A female Idoma sculpture, Nigeria, posted on a one leg stool, the hands resting on the knees, the hanging breasts with fine scarification matterns, the elongated neck supporting an ovoid head with a domed crest, the fascial plane with a slightly protruding mouth a lender nose, framed by oval, encirceled eyes; brownish, partly shiny patina, unpainted Idoma sculptires are rare.
The Idoma are an ethno-linguistic group that primarily inhabit the lower western areas of Benue State, Nigeria, and kindred groups can be found in Cross Rivers State, Enugu State and Nasarawa State in Nigeria. The Idoma language is classified in the Akweya subgroup of the Idomoid languages of the Volta–Niger family, which include Alago, Agatu, Etulo and Yala languages of Benue, Nasarawa and Northern Cross river states. The Akweya subgroup is closely related to the Yatye-Akpa sub-group. The bulk of the territory is inland, south of river Benue, some seventy-two kilometers east of its confluence with river Niger. The Idomas are known to be “warriors” and “hunters” of class, but hospitable and peace-loving. The greater part of Idoma land remained largely unknown to the West until the 1920s, leaving much of the colorful traditional culture of the Idoma intact. The population of the Idoma is estimated to be about 4 million. The Idoma people have a traditional ruler called the Och’Idoma who is the head of the Idoma Area Traditional Council while each community has its own traditional chief such as the Ad’Ogbadibo of Orokam, Chief D.E Enenche. The Palace of the overall Och’Idoma is located at Otukpo, Benue State. The present Och’Idoma, HRH Elias Ikoyi Obekpa was installed into office in 1997 and the position is for life. Source: Wikipedia.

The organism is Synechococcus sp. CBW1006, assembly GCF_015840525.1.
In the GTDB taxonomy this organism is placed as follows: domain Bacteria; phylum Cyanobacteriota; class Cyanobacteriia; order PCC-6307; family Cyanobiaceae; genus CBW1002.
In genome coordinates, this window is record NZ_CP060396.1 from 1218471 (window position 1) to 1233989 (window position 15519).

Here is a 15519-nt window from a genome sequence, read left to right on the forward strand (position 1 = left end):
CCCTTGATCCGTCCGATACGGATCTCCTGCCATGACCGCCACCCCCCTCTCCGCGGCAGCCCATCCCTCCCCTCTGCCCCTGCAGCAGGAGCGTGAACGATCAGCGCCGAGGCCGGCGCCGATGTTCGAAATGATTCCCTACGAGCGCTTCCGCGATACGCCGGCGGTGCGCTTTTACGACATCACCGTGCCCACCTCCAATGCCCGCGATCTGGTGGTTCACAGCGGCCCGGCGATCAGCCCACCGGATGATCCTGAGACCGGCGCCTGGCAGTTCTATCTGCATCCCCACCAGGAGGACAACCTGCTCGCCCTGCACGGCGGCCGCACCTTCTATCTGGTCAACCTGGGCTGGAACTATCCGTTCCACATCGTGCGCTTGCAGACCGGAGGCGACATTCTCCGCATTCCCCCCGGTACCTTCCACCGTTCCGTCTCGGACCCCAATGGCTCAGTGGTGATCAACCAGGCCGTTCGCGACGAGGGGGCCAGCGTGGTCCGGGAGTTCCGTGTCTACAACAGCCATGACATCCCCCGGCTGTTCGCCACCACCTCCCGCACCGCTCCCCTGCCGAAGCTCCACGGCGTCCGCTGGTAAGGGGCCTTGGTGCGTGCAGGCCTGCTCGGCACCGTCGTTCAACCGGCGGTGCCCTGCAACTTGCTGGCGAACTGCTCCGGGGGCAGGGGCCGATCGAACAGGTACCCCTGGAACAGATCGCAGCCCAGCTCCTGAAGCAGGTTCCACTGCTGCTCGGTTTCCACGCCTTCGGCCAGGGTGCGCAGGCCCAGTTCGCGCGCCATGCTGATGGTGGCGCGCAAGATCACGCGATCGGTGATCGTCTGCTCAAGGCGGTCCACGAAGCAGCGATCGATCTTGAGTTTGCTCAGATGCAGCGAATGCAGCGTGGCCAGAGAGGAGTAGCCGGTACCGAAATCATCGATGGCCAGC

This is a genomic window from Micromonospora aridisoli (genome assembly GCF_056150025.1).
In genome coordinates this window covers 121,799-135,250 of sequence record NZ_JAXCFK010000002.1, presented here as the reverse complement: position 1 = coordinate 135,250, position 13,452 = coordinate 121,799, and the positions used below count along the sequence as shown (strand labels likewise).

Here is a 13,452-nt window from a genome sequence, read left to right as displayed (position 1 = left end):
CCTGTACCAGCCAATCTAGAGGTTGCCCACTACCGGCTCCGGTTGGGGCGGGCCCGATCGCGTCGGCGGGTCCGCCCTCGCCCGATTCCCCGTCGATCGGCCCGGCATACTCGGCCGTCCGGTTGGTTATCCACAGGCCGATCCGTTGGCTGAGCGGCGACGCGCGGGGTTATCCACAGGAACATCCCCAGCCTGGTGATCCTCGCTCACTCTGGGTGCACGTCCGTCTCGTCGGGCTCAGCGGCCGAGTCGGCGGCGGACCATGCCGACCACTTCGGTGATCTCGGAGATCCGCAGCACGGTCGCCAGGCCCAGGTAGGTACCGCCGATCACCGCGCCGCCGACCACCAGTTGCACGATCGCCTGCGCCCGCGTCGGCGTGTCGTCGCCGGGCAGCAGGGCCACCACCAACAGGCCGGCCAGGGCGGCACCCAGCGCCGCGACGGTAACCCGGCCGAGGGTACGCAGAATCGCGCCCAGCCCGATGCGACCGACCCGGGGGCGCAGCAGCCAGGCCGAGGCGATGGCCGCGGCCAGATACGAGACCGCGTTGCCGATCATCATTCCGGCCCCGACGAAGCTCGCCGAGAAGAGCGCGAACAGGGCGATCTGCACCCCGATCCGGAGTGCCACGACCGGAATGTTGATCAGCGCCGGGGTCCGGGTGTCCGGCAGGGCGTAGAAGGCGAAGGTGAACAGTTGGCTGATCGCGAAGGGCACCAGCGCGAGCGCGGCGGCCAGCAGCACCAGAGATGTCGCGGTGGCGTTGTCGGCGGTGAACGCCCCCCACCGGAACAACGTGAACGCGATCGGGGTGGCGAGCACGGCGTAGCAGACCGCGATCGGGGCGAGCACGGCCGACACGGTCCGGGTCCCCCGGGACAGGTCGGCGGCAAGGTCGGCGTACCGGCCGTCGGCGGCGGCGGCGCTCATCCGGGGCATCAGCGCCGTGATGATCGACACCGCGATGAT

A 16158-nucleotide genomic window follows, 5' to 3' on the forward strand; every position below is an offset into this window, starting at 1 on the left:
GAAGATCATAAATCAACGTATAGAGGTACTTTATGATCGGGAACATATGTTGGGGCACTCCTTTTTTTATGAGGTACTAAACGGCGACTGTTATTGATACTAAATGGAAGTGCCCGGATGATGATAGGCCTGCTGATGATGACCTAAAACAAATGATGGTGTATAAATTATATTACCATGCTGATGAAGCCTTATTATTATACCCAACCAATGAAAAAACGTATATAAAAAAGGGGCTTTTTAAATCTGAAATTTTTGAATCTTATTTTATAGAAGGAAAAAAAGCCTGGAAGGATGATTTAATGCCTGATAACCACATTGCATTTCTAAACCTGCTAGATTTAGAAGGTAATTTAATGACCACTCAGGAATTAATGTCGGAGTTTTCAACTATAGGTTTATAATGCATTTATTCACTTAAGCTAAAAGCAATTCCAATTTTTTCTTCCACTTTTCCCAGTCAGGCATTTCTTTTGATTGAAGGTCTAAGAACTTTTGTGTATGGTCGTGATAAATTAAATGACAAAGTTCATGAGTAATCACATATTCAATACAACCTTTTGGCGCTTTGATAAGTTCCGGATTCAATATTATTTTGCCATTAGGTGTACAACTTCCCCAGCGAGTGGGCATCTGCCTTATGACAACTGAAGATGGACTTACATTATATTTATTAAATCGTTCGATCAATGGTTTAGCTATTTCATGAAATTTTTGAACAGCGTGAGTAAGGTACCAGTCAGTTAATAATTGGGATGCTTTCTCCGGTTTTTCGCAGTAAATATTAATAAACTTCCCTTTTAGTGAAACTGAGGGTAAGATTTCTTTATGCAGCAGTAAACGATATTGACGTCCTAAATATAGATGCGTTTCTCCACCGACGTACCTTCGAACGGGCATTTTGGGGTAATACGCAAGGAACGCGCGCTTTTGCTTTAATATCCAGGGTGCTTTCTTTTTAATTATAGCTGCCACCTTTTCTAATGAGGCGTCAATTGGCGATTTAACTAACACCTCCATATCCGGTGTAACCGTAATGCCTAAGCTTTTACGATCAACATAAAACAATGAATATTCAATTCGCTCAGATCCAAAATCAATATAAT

800 – 1.200,- Euro
Height: 69 cm
Weight: 3,3 kg